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How do you motivate volunteers?

Posted by pink_overalls z8b NC (My Page) on
Sun, Jun 2, 13 at 21:59

Our town has a new community garden, organized by a dozen people under the parks and recreation department. It is a communal garden rather than one where individual plots are leased. After an initial burst of energy and interest from this core committee, resulting in the garden being planted, we're having a difficult time getting volunteer members to sign up for a more than a 2 hour work session per week for watering, mulching, etc.

How do other gardens styled this way keep people motivated? We're trying to keep the work load equitable so all founding members can share in the harvest fairly, and then sign up paying subscribers next season.

Would it be better if each person were responsible for a different area of the garden, a different crop or group of plants? Would that engage their interest more? Anyone have experience to share about distributing the work load and keeping people motivated?

Follow-Up Postings:

RE: How do you motivate volunteers?

It's the communal nature that's the issue. Two hours every week for everyone? Sounds oppressive, you might try a rotating schedule. Or Lottery scheduling and trading also works. Or Put out a call for the monthly signups three months ahead of time.

Plots just work better IMNSHO... my plot -- my problems. It's not hard to get into arguments over a communal garden especially over work share and dealing with pests. Hybrid gardens also work ... plots plus a shared area for those that work the shared area.

Altruism is an individual choice. Unless the garden is altruistic in nature and sponsored by an altruistic group (e.g. a church or shelter) beyond the garden, altruistic impulses can kill the garden. In those cases, I recommend that the altruists separate the garden space and are TREATED like an other plot owner. Further, the garden insurance may require the garden organization to not permit giveaways or resale. They don't want to be exposed to lawsuits from people out side the garden's hold harmless clause.

I say this not out of any disrespect to altruists but the arguments that ensue are significant. Organizations that acquire plots for altruistic purposes should be separate from the community garden.

RE: How do you motivate volunteers?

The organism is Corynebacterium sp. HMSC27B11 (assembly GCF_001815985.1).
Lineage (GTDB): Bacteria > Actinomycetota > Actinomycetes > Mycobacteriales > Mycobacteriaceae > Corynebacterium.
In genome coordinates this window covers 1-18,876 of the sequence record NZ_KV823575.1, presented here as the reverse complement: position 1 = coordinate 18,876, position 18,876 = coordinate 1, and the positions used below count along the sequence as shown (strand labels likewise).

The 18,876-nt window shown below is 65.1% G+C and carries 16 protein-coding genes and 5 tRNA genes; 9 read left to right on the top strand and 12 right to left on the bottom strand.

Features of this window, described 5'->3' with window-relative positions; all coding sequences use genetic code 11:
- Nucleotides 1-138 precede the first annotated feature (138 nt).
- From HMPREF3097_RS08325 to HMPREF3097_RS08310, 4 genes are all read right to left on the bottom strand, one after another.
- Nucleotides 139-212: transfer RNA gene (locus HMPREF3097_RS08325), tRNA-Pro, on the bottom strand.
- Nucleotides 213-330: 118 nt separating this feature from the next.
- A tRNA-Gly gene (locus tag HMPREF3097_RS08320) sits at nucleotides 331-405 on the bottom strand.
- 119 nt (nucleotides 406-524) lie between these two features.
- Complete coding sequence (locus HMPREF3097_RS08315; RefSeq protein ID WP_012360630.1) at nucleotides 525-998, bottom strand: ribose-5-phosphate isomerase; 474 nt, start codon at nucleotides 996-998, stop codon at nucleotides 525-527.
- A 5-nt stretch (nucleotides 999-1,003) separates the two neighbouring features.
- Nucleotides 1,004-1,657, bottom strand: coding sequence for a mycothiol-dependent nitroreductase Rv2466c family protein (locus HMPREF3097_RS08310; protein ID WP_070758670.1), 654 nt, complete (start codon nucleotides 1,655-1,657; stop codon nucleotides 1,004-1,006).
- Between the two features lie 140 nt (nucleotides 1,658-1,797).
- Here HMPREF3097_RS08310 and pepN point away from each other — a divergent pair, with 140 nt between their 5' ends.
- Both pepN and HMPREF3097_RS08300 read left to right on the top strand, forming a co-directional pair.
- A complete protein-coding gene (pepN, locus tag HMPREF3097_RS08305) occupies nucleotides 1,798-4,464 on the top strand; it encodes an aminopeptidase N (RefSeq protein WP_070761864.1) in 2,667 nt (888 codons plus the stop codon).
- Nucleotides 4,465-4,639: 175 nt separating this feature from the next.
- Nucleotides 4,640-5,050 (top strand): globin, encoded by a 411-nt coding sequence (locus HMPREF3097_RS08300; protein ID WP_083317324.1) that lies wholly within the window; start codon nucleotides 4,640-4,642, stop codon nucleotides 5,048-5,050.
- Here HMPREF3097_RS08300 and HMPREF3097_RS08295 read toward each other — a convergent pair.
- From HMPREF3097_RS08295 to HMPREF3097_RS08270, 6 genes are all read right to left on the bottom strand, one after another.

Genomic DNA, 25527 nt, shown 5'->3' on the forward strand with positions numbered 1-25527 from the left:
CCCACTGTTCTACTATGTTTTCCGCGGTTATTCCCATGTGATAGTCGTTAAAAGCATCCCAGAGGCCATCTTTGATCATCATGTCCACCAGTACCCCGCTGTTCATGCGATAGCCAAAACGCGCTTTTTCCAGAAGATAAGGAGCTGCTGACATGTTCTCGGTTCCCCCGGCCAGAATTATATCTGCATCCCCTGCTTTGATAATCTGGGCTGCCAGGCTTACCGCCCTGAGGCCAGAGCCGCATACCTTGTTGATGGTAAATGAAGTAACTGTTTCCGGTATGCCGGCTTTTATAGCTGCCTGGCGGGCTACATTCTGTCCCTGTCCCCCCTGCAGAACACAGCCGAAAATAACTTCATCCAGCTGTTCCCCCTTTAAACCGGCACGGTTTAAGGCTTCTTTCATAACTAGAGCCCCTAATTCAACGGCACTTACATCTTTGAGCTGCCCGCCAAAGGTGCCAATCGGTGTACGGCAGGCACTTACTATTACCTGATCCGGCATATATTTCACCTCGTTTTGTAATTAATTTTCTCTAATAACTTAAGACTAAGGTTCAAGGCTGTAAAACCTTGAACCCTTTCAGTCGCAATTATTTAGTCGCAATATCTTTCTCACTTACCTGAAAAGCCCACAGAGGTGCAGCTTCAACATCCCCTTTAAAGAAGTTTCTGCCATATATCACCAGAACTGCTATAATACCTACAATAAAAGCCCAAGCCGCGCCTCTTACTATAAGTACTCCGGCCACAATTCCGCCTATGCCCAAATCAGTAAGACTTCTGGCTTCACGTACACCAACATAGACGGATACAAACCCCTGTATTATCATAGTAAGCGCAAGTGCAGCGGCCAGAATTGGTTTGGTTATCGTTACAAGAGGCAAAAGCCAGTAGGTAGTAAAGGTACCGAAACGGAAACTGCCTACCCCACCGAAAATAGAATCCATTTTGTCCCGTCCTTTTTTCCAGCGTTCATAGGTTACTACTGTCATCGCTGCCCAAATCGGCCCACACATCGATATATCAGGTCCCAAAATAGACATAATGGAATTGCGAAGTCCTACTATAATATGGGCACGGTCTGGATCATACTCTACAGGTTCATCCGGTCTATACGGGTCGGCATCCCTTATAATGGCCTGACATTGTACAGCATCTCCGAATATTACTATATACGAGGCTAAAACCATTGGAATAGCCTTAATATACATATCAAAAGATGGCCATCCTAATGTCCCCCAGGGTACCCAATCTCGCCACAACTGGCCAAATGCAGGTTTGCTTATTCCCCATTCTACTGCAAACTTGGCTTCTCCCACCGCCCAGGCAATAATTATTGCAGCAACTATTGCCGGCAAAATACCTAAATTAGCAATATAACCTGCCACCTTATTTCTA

I may be a bit late in chiming in on this, but here goes...

I've been a participant in two community gardens in two different cities, and I agree that people are more willing to participate if it's split into sections for each participant to care for their own plants, and grow what will work for them.

Point blank, why would I want to put my time and effort into a garden that produces a) things I won't eat, b) things I won't GET to eat because they are delicious, and others get to them first, perhaps because I have a tight schedule and can't get there in time?

Signing up for 2 hours a week per person may be too broad a spectrum for people to adhere to, especially for a garden. There are so many fluctuations throughout a season, various tasks that may need more or less than two hours, and so many different schedules for each member for this style of gardening to truly work, IMO.

Regarding caring for the garden as a whole, both gardens I've attended have had scheduled quarterly "garden clean up days," and the manager of these gardens has made sure that each participant puts in the required amount of time for the year. If you don't, you may be kicked out. Beyond that, it's the responsibility of each member to maintain their plot, and the immediate surrounding area throughout the year.

A few things to note: The first community garden I was a member of had people who volunteered to do things they enjoyed: caring for the compost heap that all contributed to; setting up traps for gophers, and giving lessons during the scheduled volunteer hours for others to set up/maintain their own traps.

Scheduled volunteer hours can be/are:
1.. A time for everyone to come together and clean up the areas that aren't a part of the individually allotted spaces.

2. A great opportunity for members to meet their gardening neighbors who have different schedules.

3. Discuss any issues that are occurring in the garden. These may range from pest problems to negative things like stealing (my current community garden is very large and this has been an ongoing problem).

4. A great opportunity for members to share their experiences with others.

I personally think, if the style of garden is changed to an "individual space within the whole," it will work much better in the end, and be truly successful.

I love being a part of my community garden, and having a space where I get to grow what my family eats. Sorry if I've rambled, but I'm passionate about getting back to the basics of growing my own, and a community garden is the ONLY way I get at this point in my life to experience and participate in what I feel is a dying art...

I really hope you are able to work out the issues you're finding in your new community garden to make it work in the long run!

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